• More militarization of the police. This is ridiculous, and the video doesn't help their cause. And I love this additional description (for many reasons) by  Fort Worth Police Lt. Todd Plowman: "If we have a natural disaster or something and we had to move debris, trees, broken buildings or cars out of the way in a natural disaster, it can always be used for stuff like that too.” 
    It's like Wall-E on steroids.
  • In Texas, if the government kills you, be prepared to say a few words beforehand if you want them reported. Writing it down will no longer cut it.  (All of this is in response to the execution last week where the inmate gave a written statement which said:  “Capital punishment: them without the capital get the punishment.”) So in the future the condemned can say it, just not write it. Odd.)
  • Hot entertainment opinion: Perhaps Game of Thrones would have been better without the White Walkers/Night King subplot to begin with. Did we really need zombies?
  • Noteworthy arrest from the Wise County Jail list of a Rhome resident a couple of days ago on a warrant out of Okaloosa County, Florida: "Computer Pornography Prohibited Computer Usage Traveling To Meet Minor." I wonder if Florida authorities traveled all the way here or just contacted local law enforcement. 
  • This is the oddest recusal Order by a federal judge I've ever seen. I don't know what I think about it because he could have just written, "The Motion for Recusal is granted." (Other than legal nerds, you might be interested if you've have had difficulty getting an insurance company to pay for certain cancer treatment.)
  • There was at least one photo of the Baylor team in the Oval Office which accurately represented the state of affairs. Every one of their faces tells a story.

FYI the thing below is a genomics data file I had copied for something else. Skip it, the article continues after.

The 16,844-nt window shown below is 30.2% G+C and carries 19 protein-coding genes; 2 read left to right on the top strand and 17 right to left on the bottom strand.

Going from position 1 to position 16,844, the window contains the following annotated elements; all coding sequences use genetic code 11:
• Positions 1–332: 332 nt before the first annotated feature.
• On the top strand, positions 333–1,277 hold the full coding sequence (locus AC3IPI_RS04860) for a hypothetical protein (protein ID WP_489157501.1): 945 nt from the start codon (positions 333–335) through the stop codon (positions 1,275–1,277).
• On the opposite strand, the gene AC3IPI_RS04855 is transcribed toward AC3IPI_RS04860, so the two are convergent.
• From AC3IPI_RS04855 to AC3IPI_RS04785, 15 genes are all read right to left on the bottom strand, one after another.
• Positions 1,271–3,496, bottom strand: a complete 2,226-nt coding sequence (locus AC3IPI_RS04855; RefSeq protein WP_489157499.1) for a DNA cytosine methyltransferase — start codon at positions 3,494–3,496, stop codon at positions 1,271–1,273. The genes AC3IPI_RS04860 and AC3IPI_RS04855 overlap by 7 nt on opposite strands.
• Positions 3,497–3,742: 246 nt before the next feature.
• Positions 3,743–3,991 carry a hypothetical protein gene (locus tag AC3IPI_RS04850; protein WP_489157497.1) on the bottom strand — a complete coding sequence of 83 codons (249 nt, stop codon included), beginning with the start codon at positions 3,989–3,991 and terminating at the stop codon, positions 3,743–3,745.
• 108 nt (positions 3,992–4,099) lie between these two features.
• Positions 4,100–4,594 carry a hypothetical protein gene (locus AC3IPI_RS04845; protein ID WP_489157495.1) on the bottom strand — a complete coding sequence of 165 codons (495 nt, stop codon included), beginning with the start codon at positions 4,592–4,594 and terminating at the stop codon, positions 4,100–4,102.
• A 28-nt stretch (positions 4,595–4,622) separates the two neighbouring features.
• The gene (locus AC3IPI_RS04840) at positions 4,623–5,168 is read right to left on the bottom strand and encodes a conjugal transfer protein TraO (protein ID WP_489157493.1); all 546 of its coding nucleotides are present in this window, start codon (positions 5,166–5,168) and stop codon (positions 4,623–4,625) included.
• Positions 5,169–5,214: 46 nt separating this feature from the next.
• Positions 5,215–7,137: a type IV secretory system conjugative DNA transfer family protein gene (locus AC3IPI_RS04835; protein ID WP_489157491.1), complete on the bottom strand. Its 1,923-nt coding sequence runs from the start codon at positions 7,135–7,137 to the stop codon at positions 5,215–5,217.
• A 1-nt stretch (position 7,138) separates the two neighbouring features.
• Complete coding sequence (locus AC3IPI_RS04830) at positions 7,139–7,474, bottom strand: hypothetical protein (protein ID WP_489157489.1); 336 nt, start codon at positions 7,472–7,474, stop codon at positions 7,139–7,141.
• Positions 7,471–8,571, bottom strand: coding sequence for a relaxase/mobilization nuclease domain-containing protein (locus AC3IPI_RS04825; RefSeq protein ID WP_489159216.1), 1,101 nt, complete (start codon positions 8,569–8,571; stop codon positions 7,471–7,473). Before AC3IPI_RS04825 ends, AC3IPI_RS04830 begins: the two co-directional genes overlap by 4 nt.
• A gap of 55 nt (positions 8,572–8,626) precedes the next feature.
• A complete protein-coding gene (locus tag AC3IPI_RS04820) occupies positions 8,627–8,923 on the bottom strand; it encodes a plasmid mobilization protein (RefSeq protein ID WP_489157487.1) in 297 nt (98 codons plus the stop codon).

• Licensed in November, 2016. Tough break. Hot employment opinion: Assuming the case against him is legitimate, let the guy keep his job and have him agree to a punishment which is slightly higher than the "standard offer" for the office. From then on, he would be in a perfect position to even negotiate on DWI cases because he could say, "I didn't get a reduction. I didn't get special treatment. I was humiliated because it was my own fault, but I was treated fairly. That's the way we do business in this office." 
  • An interracial gay couple love the Cowboys so much that they bought their home close to the stadium and decorated the place in silver and blue. This is disgusting. No one should ever care about a professional team this much.
  • I have no idea what is going on in the case of the Machete Killing of the Jogger in Dallas. The defendant is a former Aggie wide receiver who oddly went "missing" 10 games into his freshman year and has no criminal history. After the killing, which is about as horrific and bizarre as you will ever see, he stopped someone else nearby and asked for their cell phone to call 911 and then led people to the body. It just doesn't make sense. But there was no insanity defense as the guy was quickly convicted after a trial that barely lasted over one day, and the punishment phase is already over with the jury now deliberating his fate.  The best I can tell, just one "doctor" testified in the guy's defense. 
  • Not your typical legal issue: When you heard about the deaths of David Carradine or INXS's Michael Hutchence or were watching the beginning of one particular episode of Six Feet Under, did you every consider the legal ramifications of whether a life insurance policy would kick in? The Seventh Circuit, with a dissent, just said yes. This now makes it a split of authority in the federal appellate courts which means it is worthy of Supreme Court review. Now that would be entertaining.